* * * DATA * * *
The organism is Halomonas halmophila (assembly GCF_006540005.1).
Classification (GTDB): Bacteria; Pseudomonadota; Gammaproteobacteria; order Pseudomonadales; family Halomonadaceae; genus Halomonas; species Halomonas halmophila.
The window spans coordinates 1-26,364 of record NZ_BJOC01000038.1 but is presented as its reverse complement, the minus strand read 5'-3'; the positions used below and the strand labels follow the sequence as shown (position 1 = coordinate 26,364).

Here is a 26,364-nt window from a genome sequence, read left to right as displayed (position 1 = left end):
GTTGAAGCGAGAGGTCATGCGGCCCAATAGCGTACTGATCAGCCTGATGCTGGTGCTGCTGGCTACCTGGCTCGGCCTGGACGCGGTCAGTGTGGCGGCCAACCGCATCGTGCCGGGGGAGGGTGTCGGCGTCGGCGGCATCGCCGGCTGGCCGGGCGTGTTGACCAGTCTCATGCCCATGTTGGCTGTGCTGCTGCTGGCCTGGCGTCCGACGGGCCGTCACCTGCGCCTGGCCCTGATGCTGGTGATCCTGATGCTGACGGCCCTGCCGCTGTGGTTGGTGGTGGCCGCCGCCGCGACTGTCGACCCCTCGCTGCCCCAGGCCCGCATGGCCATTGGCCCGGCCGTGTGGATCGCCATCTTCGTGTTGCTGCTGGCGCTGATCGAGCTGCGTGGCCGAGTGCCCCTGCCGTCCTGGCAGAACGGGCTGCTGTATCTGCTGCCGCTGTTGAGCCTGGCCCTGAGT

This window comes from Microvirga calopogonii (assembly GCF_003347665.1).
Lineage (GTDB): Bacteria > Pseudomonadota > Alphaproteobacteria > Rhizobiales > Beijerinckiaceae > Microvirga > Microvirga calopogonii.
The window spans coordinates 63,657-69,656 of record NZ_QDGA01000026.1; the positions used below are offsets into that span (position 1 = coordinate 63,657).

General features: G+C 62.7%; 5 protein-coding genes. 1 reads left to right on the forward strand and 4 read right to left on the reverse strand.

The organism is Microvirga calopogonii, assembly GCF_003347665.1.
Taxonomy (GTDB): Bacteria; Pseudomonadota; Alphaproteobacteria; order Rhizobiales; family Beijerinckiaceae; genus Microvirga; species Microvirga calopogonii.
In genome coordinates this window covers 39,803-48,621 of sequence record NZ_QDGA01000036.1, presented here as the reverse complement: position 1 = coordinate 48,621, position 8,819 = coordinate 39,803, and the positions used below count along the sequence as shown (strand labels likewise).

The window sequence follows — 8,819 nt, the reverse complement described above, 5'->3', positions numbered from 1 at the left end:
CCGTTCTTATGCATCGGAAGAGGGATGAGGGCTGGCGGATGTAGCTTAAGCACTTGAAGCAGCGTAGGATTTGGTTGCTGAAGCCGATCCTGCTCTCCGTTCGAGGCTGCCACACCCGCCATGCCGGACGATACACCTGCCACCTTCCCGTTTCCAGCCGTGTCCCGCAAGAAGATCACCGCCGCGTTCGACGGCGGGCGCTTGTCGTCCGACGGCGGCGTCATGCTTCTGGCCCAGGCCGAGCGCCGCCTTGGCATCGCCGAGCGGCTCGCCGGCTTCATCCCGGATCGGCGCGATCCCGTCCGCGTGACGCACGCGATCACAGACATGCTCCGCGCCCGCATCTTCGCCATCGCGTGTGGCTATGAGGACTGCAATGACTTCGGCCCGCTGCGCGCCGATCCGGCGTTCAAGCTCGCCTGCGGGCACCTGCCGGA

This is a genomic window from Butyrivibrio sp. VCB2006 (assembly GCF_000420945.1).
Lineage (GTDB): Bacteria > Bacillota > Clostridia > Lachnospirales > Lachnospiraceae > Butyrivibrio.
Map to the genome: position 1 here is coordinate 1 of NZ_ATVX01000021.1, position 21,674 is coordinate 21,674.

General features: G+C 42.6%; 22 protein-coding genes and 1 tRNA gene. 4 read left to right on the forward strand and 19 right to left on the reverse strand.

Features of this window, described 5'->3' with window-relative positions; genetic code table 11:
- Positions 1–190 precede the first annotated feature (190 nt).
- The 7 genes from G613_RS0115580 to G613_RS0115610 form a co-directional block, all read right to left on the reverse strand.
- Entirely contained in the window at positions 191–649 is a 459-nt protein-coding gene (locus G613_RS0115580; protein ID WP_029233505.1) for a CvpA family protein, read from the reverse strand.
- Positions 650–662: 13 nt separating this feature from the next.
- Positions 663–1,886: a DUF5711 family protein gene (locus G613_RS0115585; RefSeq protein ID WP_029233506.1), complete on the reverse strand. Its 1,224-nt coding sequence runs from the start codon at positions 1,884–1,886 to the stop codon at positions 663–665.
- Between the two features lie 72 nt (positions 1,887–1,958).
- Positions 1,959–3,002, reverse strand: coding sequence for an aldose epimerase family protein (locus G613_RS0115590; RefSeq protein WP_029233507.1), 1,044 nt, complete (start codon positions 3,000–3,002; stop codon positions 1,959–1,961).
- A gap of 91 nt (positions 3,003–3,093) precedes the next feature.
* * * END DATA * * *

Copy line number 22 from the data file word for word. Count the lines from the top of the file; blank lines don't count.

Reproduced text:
- Entirely contained in the window at positions 191–649 is a 459-nt protein-coding gene (locus G613_RS0115580; protein ID WP_029233505.1) for a CvpA family protein, read from the reverse strand.